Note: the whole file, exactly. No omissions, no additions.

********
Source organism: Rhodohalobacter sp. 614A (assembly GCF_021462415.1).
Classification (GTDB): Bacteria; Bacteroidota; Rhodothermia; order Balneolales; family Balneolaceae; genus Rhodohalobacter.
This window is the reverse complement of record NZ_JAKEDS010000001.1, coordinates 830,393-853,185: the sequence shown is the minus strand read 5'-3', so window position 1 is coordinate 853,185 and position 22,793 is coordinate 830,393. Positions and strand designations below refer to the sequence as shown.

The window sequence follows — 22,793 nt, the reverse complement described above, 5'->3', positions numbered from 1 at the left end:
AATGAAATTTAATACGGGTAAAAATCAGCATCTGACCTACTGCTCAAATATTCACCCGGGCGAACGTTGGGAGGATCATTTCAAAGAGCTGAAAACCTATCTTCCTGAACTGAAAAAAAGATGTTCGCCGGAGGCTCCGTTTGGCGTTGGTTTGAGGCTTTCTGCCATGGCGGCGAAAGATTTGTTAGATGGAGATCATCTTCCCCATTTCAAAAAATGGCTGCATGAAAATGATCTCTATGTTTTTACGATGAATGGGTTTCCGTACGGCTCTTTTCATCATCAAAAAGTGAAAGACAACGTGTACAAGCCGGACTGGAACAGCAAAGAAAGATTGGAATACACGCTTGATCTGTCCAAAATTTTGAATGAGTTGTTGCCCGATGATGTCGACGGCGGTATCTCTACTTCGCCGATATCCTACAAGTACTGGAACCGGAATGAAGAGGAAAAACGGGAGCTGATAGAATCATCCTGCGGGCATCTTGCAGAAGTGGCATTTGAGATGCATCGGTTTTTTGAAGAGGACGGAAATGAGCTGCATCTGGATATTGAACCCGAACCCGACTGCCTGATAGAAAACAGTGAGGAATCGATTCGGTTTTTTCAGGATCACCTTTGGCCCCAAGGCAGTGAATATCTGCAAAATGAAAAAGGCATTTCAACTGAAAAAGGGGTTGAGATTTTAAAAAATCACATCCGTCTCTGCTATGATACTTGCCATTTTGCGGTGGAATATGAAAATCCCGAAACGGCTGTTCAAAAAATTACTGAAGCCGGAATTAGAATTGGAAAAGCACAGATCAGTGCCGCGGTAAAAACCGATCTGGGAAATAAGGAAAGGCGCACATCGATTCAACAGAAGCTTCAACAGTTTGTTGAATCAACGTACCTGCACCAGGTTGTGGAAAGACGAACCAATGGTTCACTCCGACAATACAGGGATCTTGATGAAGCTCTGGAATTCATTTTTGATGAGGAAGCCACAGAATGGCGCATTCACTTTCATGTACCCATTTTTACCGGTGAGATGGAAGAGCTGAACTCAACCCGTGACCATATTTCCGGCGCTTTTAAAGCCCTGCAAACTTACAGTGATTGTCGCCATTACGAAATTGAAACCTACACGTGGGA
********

Source organism: Rhodohalobacter sp. 614A (assembly GCF_021462415.1).
Classification (GTDB): Bacteria; Bacteroidota; Rhodothermia; order Balneolales; family Balneolaceae; genus Rhodohalobacter.
This window is the reverse complement of record NZ_JAKEDS010000001.1, coordinates 830,393-853,185: the sequence shown is the minus strand read 5'-3', so window position 1 is coordinate 853,185 and position 22,793 is coordinate 830,393. Positions and strand designations below refer to the sequence as shown.

The window sequence follows — 22,793 nt, the reverse complement described above, 5'->3', positions numbered from 1 at the left end:
AATGAAATTTAATACGGGTAAAAATCAGCATCTGACCTACTGCTCAAATATTCACCCGGGCGAACGTTGGGAGGATCATTTCAAAGAGCTGAAAACCTATCTTCCTGAACTGAAAAAAAGATGTTCGCCGGAGGCTCCGTTTGGCGTTGGTTTGAGGCTTTCTGCCATGGCGGCGAAAGATTTGTTAGATGGAGATCATCTTCCCCATTTCAAAAAATGGCTGCATGAAAATGATCTCTATGTTTTTACGATGAATGGGTTTCCGTACGGCTCTTTTCATCATCAAAAAGTGAAAGACAACGTGTACAAGCCGGACTGGAACAGCAAAGAAAGATTGGAATACACGCTTGATCTGTCCAAAATTTTGAATGAGTTGTTGCCCGATGATGTCGACGGCGGTATCTCTACTTCGCCGATATCCTACAAGTACTGGAACCGGAATGAAGAGGAAAAACGGGAGCTGATAGAATCATCCTGCGGGCATCTTGCAGAAGTGGCATTTGAGATGCATCGGTTTTTTGAAGAGGACGGAAATGAGCTGCATCTGGATATTGAACCCGAACCCGACTGCCTGATAGAAAACAGTGAGGAATCGATTCGGTTTTTTCAGGATCACCTTTGGCCCCAAGGCAGTGAATATCTGCAAAATGAAAAAGGCATTTCAACTGAAAAAGGGGTTGAGATTTTAAAAAATCACATCCGTCTCTGCTATGATACTTGCCATTTTGCGGTGGAATATGAAAATCCCGAAACGGCTGTTCAAAAAATTACTGAAGCCGGAATTAGAATTGGAAAAGCACAGATCAGTGCCGCGGTAAAAACCGATCTGGGAAATAAGGAAAGGCGCACATCGATTCAACAGAAGCTTCAACAGTTTGTTGAATCAACGTACCTGCACCAGGTTGTGGAAAGACGAACCAATGGTTCACTCCGACAATACAGGGATCTTGATGAAGCTCTGGAATTCATTTTTGATGAGGAAGCCACAGAATGGCGCATTCACTTTCATGTACCCATTTTTACCGGTGAGATGGAAGAGCTGAACTCAACCCGTGACCATATTTCCGGCGCTTTTAAAGCCCTGCAAACTTACAGTGATTGTCGCCATTACGAAATTGAAACCTACACGTGGGA